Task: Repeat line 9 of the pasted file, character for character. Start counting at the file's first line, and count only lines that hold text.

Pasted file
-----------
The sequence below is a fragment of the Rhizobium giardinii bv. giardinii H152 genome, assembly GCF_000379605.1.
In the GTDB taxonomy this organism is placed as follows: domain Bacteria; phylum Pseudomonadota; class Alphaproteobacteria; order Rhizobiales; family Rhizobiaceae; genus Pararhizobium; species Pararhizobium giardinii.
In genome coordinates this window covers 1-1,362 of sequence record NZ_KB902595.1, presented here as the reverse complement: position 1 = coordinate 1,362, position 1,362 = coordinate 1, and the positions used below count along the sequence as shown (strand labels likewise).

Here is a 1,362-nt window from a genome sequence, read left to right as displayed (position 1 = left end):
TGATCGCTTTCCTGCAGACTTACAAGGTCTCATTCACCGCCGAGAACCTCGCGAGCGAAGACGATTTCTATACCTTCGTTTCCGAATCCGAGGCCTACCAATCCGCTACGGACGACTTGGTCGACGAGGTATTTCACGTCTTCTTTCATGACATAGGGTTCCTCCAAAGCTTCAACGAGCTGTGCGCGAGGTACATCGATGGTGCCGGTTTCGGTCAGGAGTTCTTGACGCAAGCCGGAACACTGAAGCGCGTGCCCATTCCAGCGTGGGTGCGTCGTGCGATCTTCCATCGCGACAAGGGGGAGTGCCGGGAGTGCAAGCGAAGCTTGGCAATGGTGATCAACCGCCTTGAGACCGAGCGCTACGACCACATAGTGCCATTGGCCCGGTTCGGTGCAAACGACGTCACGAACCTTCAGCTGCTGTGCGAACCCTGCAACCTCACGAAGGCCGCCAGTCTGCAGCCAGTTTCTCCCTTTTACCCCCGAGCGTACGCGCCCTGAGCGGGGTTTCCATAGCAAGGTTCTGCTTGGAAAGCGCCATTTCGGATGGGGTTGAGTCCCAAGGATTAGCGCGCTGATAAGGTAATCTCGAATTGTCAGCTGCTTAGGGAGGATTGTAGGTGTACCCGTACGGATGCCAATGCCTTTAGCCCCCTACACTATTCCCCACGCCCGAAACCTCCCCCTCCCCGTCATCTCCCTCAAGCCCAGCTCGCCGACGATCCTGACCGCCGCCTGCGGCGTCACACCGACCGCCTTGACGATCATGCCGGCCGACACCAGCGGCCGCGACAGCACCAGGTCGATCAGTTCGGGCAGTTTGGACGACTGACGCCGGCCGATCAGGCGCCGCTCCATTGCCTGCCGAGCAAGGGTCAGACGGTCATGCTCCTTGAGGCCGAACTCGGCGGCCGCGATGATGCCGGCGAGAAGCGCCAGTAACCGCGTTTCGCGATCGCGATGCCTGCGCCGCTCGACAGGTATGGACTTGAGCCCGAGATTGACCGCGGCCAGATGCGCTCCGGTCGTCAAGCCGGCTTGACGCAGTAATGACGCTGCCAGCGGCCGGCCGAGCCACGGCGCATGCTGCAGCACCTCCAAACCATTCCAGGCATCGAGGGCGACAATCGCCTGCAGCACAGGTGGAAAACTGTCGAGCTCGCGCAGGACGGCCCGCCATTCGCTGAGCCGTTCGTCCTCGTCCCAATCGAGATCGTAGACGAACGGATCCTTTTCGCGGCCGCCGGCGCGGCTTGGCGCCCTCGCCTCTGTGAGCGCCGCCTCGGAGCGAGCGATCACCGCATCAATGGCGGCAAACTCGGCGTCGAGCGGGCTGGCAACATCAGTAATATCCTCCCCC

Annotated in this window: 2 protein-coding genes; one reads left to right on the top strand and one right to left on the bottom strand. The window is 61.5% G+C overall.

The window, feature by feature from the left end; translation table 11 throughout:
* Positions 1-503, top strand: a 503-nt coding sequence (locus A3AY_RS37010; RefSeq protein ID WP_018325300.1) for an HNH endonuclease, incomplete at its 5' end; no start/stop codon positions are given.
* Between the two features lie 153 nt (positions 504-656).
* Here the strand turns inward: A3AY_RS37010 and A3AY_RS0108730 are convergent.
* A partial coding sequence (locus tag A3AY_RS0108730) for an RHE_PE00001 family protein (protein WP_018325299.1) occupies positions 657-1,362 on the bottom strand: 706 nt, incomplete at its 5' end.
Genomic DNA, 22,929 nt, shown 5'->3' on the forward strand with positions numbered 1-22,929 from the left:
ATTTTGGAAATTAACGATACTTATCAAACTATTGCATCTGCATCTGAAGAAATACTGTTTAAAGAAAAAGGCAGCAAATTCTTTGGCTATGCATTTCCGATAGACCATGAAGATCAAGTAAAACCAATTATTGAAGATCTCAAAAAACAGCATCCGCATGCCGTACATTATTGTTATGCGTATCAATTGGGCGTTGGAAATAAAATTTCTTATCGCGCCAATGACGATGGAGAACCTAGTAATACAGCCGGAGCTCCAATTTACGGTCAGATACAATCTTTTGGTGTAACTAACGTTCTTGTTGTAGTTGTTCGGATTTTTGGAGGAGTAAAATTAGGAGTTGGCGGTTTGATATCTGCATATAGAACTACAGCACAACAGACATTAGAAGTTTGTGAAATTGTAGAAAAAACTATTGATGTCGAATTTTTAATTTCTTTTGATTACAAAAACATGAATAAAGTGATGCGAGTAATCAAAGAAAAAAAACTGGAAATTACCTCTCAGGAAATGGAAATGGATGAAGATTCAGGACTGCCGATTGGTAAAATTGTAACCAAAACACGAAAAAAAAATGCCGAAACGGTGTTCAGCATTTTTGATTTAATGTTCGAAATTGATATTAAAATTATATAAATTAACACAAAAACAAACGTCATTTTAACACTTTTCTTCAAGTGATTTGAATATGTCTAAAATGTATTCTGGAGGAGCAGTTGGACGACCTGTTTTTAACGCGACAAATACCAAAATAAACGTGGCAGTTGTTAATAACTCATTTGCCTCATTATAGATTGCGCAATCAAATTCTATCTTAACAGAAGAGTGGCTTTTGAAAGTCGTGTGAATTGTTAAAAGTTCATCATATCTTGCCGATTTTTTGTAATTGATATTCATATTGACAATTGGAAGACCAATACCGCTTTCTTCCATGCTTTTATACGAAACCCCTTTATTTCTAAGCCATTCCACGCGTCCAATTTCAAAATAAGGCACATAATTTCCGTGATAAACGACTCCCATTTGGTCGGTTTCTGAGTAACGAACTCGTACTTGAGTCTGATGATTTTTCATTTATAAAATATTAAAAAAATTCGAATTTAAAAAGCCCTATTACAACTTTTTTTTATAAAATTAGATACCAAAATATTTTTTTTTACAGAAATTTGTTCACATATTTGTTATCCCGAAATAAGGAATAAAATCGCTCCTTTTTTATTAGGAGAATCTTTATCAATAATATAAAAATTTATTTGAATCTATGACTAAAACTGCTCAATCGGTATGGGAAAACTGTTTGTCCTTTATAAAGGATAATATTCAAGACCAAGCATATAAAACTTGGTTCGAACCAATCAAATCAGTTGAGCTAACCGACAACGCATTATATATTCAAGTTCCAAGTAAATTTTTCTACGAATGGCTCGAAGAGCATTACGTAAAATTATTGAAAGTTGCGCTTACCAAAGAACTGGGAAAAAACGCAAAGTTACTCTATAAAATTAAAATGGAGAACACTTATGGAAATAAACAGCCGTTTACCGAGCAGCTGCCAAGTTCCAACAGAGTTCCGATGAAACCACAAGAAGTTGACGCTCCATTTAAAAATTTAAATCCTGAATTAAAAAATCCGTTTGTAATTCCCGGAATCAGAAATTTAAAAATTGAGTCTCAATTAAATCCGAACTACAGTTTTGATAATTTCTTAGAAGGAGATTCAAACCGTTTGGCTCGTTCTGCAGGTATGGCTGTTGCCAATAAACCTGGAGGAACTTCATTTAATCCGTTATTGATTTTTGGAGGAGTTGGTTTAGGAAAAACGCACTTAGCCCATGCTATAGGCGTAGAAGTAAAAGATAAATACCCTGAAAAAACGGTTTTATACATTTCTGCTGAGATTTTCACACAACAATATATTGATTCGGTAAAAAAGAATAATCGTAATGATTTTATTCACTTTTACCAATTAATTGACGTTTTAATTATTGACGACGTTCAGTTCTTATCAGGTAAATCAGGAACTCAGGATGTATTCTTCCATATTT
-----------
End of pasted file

* Between the two features lie 153 nt (positions 504-656).